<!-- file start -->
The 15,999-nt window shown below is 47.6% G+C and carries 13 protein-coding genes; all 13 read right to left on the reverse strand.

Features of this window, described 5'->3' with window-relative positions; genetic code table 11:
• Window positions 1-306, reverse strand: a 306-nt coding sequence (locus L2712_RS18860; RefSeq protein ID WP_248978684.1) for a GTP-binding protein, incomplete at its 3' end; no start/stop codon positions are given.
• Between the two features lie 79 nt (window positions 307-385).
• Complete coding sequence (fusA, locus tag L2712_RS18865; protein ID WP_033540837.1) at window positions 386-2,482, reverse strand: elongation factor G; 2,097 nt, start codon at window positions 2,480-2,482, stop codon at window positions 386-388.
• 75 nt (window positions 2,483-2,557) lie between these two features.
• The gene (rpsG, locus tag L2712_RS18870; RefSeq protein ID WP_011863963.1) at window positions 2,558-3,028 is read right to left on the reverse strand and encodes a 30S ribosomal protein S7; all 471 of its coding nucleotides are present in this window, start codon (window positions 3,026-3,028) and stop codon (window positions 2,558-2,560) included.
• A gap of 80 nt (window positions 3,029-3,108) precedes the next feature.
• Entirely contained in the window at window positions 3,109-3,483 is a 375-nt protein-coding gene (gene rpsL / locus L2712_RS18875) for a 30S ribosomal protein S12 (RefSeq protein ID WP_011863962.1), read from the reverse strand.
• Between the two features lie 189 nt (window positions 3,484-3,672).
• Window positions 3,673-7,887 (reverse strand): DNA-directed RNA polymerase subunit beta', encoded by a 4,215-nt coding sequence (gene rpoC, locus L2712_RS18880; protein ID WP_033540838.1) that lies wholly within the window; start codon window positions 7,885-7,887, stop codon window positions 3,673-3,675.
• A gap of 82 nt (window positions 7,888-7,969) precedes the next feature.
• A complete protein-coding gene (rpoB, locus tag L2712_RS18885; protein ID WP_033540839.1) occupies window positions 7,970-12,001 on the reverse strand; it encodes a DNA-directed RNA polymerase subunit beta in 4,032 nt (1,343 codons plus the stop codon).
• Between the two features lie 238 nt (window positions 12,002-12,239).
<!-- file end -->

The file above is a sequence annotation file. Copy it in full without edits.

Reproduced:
The 15,999-nt window shown below is 47.6% G+C and carries 13 protein-coding genes; all 13 read right to left on the reverse strand.

Features of this window, described 5'->3' with window-relative positions; genetic code table 11:
• Window positions 1-306, reverse strand: a 306-nt coding sequence (locus L2712_RS18860; RefSeq protein ID WP_248978684.1) for a GTP-binding protein, incomplete at its 3' end; no start/stop codon positions are given.
• Between the two features lie 79 nt (window positions 307-385).
• Complete coding sequence (fusA, locus tag L2712_RS18865; protein ID WP_033540837.1) at window positions 386-2,482, reverse strand: elongation factor G; 2,097 nt, start codon at window positions 2,480-2,482, stop codon at window positions 386-388.
• 75 nt (window positions 2,483-2,557) lie between these two features.
• The gene (rpsG, locus tag L2712_RS18870; RefSeq protein ID WP_011863963.1) at window positions 2,558-3,028 is read right to left on the reverse strand and encodes a 30S ribosomal protein S7; all 471 of its coding nucleotides are present in this window, start codon (window positions 3,026-3,028) and stop codon (window positions 2,558-2,560) included.
• A gap of 80 nt (window positions 3,029-3,108) precedes the next feature.
• Entirely contained in the window at window positions 3,109-3,483 is a 375-nt protein-coding gene (gene rpsL / locus L2712_RS18875) for a 30S ribosomal protein S12 (RefSeq protein ID WP_011863962.1), read from the reverse strand.
• Between the two features lie 189 nt (window positions 3,484-3,672).
• Window positions 3,673-7,887 (reverse strand): DNA-directed RNA polymerase subunit beta', encoded by a 4,215-nt coding sequence (gene rpoC, locus L2712_RS18880; protein ID WP_033540838.1) that lies wholly within the window; start codon window positions 7,885-7,887, stop codon window positions 3,673-3,675.
• A gap of 82 nt (window positions 7,888-7,969) precedes the next feature.
• A complete protein-coding gene (rpoB, locus tag L2712_RS18885; protein ID WP_033540839.1) occupies window positions 7,970-12,001 on the reverse strand; it encodes a DNA-directed RNA polymerase subunit beta in 4,032 nt (1,343 codons plus the stop codon).
• Between the two features lie 238 nt (window positions 12,002-12,239).